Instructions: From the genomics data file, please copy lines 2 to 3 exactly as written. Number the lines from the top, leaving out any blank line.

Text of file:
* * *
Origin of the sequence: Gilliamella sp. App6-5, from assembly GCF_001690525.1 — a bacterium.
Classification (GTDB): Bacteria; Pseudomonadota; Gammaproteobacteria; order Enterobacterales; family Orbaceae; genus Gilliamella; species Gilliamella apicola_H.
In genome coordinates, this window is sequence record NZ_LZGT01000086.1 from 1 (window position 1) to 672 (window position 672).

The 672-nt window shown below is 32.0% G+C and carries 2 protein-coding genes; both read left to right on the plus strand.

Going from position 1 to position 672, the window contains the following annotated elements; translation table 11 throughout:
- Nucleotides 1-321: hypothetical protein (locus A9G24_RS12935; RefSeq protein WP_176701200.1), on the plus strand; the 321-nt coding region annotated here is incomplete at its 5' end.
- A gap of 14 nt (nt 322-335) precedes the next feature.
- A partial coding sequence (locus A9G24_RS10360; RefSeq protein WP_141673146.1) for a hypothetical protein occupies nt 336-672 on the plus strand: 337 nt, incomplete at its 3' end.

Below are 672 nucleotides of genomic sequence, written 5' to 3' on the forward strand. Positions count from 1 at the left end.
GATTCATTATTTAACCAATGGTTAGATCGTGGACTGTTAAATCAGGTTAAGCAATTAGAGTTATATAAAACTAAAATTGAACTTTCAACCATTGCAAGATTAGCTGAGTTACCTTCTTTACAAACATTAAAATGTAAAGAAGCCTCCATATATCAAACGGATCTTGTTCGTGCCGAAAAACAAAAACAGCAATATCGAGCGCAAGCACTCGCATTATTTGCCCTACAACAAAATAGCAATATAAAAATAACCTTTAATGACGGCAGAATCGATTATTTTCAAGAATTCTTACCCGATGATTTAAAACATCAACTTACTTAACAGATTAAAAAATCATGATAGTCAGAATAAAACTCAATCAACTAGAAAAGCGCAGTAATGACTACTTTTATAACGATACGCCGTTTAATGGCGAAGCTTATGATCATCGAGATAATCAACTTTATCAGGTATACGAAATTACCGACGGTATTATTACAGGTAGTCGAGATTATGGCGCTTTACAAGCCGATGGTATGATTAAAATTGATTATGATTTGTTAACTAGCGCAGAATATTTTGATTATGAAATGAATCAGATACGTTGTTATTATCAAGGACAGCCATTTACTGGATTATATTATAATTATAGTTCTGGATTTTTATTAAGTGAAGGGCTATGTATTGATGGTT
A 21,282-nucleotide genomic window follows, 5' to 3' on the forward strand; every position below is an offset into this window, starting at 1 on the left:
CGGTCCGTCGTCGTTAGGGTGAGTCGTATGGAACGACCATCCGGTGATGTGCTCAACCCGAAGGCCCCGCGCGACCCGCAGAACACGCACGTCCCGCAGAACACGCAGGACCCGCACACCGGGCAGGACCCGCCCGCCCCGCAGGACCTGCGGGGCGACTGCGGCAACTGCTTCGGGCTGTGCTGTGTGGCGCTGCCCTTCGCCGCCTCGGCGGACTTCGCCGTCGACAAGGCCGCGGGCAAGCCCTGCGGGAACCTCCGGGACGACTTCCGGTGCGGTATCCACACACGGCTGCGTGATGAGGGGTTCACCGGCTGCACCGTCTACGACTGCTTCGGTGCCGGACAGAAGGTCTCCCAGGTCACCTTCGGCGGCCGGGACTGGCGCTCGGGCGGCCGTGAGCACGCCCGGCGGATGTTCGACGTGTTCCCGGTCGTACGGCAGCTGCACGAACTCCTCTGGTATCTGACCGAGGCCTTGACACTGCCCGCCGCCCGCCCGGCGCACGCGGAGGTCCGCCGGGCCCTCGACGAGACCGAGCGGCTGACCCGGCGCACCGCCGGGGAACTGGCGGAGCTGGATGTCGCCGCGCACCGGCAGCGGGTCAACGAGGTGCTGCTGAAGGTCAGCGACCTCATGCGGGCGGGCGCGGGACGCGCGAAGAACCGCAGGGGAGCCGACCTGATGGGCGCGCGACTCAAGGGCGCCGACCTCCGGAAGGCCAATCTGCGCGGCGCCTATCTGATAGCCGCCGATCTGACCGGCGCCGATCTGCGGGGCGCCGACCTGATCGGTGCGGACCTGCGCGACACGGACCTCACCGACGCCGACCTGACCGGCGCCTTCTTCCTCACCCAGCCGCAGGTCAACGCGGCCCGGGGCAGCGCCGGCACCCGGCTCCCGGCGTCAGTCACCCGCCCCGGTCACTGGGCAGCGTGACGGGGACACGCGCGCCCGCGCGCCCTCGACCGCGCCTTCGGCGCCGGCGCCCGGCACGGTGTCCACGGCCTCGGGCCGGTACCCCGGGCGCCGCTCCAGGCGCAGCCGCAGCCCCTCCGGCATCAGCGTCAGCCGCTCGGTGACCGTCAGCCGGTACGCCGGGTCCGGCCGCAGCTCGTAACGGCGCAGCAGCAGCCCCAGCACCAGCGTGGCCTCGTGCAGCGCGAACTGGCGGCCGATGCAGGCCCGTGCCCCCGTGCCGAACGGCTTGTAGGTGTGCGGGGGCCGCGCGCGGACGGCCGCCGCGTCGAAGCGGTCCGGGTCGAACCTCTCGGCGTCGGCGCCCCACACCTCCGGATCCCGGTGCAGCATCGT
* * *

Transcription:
Classification (GTDB): Bacteria; Pseudomonadota; Gammaproteobacteria; order Enterobacterales; family Orbaceae; genus Gilliamella; species Gilliamella apicola_H.
In genome coordinates, this window is sequence record NZ_LZGT01000086.1 from 1 (window position 1) to 672 (window position 672).